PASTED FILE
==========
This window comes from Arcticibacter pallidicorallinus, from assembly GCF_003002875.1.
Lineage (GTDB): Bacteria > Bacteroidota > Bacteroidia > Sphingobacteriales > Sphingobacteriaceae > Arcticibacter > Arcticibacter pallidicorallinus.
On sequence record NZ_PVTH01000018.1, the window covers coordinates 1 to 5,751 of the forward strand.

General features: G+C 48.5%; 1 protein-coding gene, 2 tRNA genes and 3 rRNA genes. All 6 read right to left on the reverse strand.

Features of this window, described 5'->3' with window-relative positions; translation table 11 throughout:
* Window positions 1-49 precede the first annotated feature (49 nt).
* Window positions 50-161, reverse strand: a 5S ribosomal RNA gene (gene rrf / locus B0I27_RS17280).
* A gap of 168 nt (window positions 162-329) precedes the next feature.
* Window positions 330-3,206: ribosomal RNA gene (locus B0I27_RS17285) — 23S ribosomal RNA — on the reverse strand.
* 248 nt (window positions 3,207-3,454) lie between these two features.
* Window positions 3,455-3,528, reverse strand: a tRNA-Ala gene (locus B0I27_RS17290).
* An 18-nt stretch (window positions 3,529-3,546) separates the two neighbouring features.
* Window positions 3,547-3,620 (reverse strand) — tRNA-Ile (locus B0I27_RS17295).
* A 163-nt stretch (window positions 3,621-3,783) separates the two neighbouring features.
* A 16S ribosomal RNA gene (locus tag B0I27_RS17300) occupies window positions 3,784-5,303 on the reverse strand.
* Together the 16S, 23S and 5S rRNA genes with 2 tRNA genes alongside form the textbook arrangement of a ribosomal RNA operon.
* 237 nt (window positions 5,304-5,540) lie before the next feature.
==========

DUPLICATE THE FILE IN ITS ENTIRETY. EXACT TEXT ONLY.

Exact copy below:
This window comes from Arcticibacter pallidicorallinus, from assembly GCF_003002875.1.
Lineage (GTDB): Bacteria > Bacteroidota > Bacteroidia > Sphingobacteriales > Sphingobacteriaceae > Arcticibacter > Arcticibacter pallidicorallinus.
On sequence record NZ_PVTH01000018.1, the window covers coordinates 1 to 5,751 of the forward strand.

General features: G+C 48.5%; 1 protein-coding gene, 2 tRNA genes and 3 rRNA genes. All 6 read right to left on the reverse strand.

Features of this window, described 5'->3' with window-relative positions; translation table 11 throughout:
* Window positions 1-49 precede the first annotated feature (49 nt).
* Window positions 50-161, reverse strand: a 5S ribosomal RNA gene (gene rrf / locus B0I27_RS17280).
* A gap of 168 nt (window positions 162-329) precedes the next feature.
* Window positions 330-3,206: ribosomal RNA gene (locus B0I27_RS17285) — 23S ribosomal RNA — on the reverse strand.
* 248 nt (window positions 3,207-3,454) lie between these two features.
* Window positions 3,455-3,528, reverse strand: a tRNA-Ala gene (locus B0I27_RS17290).
* An 18-nt stretch (window positions 3,529-3,546) separates the two neighbouring features.
* Window positions 3,547-3,620 (reverse strand) — tRNA-Ile (locus B0I27_RS17295).
* A 163-nt stretch (window positions 3,621-3,783) separates the two neighbouring features.
* A 16S ribosomal RNA gene (locus tag B0I27_RS17300) occupies window positions 3,784-5,303 on the reverse strand.
* Together the 16S, 23S and 5S rRNA genes with 2 tRNA genes alongside form the textbook arrangement of a ribosomal RNA operon.
* 237 nt (window positions 5,304-5,540) lie before the next feature.